Residents Oppose Loss Of Parking Along Vernon
By Assistant Editor
More than 50 residents have signed a petition opposing the loss of neighborhood parking as a result of a plan to create bicycle lanes along Vernon Boulevard.
The city's Department of Transportation unveiled details of its Queens East River Greenway Plan, which would create bike lanes on both sides of the boulevard from the Pulaski Bridge to Astoria Park, several months ago. Both Community Boards 1 and 2 ultimately drafted letters opposing the plan.
The latest petition against the plan comes after several new signs were put in place to identify areas where parking is no longer permitted. About 290 parking spaces have been eliminated, "where studies indicated that the spaces were not utilized during peak residential demand periods (overnight)," according to the DOT. Spokesman Edward Timbers noted that parking will not be removed from busier areas along the stretch, like the Queensbridge Houses and Hunters Point.
Still, many feel the lanes -- which have been demarcated with stripes in certain portions and arrows in others to indicate shared space with cars -- are creating more harm than good. Al Volpe, a member of C.B. 2, feels there should have been more community outreach. "Vernon Boulevard just isn't wide enough," he said, adding that creating lanes on nearby 11th Street would be more practical. He also noted the considerable loss of parking and dangerous conditions created by the lanes.
C.B. 2 Chairman Joe Conley added that DOT should be more responsive to the community's suggestions. "We still have to keep lobbying them," he said.
Both boards also noted that significant development in the area is likely to affect neighborhood parking as well, urging the DOT to take a closer look at the plan.
Timbers said the Vernon project "is following through on priorities laid out in PlaNYC -- managing growth by creating more transportation choices, safer streets for pedestrians, cyclists and drivers and improving the quality of life for New Yorkers by providing safe and easy to access recreation opportunities."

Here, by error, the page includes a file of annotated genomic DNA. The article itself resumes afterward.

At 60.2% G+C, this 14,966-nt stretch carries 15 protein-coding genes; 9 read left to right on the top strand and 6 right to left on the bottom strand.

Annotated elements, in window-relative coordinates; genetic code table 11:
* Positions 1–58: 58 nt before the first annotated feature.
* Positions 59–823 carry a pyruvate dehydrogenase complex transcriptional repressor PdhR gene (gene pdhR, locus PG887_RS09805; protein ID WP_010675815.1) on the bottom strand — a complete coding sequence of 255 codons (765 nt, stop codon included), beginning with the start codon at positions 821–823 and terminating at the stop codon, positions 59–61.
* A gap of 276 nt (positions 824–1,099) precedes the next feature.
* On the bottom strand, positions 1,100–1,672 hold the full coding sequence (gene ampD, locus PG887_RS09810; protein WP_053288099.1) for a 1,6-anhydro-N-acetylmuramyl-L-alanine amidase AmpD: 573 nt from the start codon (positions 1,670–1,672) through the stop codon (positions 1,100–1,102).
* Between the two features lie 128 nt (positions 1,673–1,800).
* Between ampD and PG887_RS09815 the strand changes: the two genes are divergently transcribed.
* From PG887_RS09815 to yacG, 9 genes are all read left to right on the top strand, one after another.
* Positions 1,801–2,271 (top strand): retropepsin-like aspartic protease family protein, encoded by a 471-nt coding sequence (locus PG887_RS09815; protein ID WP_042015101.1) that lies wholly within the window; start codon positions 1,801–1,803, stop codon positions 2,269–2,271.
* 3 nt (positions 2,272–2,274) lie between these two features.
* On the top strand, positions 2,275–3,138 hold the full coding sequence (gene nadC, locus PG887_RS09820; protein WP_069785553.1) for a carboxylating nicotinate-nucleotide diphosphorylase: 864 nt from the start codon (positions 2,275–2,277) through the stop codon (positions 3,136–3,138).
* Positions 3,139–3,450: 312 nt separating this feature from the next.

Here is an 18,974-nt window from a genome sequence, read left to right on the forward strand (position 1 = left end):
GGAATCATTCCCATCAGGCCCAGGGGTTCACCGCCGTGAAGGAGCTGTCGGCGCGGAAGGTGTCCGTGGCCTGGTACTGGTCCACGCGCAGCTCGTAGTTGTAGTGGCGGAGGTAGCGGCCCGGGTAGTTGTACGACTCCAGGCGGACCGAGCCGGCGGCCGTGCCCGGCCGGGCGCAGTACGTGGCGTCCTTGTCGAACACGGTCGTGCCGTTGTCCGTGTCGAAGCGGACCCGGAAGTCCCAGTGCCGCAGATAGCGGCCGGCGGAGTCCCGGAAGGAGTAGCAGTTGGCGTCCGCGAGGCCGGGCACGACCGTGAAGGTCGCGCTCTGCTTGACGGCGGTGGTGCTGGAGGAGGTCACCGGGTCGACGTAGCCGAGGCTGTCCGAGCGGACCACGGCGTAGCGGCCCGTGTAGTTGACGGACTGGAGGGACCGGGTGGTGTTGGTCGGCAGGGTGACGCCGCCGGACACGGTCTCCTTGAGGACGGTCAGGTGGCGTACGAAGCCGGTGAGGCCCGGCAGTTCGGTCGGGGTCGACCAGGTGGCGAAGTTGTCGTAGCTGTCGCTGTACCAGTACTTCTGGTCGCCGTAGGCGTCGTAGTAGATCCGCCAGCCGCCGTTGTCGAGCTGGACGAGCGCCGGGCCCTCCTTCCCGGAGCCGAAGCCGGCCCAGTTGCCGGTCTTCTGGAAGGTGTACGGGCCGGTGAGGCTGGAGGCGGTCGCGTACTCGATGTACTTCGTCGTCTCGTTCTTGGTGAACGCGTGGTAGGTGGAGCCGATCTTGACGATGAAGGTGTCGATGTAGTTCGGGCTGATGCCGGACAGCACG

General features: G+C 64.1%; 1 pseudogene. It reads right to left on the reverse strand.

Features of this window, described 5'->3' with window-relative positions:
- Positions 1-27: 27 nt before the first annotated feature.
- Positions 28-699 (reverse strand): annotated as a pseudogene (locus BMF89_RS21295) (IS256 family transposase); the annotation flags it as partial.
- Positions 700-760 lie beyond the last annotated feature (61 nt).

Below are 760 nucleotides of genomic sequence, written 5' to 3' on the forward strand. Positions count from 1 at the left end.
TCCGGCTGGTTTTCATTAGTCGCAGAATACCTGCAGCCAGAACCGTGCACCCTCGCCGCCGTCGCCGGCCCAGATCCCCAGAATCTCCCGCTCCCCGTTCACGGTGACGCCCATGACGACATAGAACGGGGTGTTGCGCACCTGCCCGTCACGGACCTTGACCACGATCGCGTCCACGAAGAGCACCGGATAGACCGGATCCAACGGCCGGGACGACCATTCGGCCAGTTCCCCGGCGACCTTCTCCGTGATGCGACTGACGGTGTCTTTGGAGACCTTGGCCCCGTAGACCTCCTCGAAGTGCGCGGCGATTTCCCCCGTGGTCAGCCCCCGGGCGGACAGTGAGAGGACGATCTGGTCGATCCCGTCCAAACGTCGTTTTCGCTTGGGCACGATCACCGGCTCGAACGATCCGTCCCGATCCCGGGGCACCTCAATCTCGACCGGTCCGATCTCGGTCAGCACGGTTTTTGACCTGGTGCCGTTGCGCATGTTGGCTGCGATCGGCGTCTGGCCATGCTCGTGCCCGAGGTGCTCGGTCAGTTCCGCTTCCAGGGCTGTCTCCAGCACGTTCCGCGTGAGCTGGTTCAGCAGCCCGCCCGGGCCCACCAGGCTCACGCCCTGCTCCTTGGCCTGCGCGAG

Like several other residents, Don Bilodeau, who lives on Vernon Boulevard, said he doesn't object to the greening plan, but rather the fact that so much parking is being removed without an alternative for drivers. He organized the latest community petition.
"It's a long section of Vernon Boulevard that is affected by this," Bilodeau said, adding that it is already difficult to find parking spaces. He would like to see a plan that accommodates cyclists and drivers, with additional pedestrian safety measures and the opportunity for community input. Bilodeau noted that many of his neighbors were unaware of the plan.
Dionne Fraser, a Long Island City resident who also signed the petition, returned home recently to find a new sign that read "No Standing Anytime" where she usually parks her car. She had been parking farther away from her home, by the neighborhood's warehouses, until someone broke into her car. "Now I'm paying to park in my building because I'm scared," she said, adding that it costs $180 a month to do so.
Noting a lack of transportation alternatives like increased bus service, Fraser said no "ameliorative action" is being taken to provide for the neighborhood's drivers. She also expressed doubts that the bike lanes along Vernon Boulevard would be used frequently, aside from during the warmer weather.
Not everyone agrees. Wylie Norvelle, with the group Transportation Alternatives, said there are many neighborhood cyclists who support the plan. "This is the first bike lane in Long Island City," he said, adding that the area is probably one of the most-heavily trafficked by cyclists in all of Queens.
And until now, they had few options. Emmanuel Fuentebella, a Long Island City resident who rides his bicycle daily, believes DOT has the right idea: "in the future, they see bicycles." Fuentebella, who also owns a car, said there is room for everyone on the boulevard.
In addition to "buffered bicycle lanes," Timber said safety measures will include a new traffic signal, increased signage and improved crosswalks.
Submitted by forrest on July 18, 2008 - 16:41. categories [ ]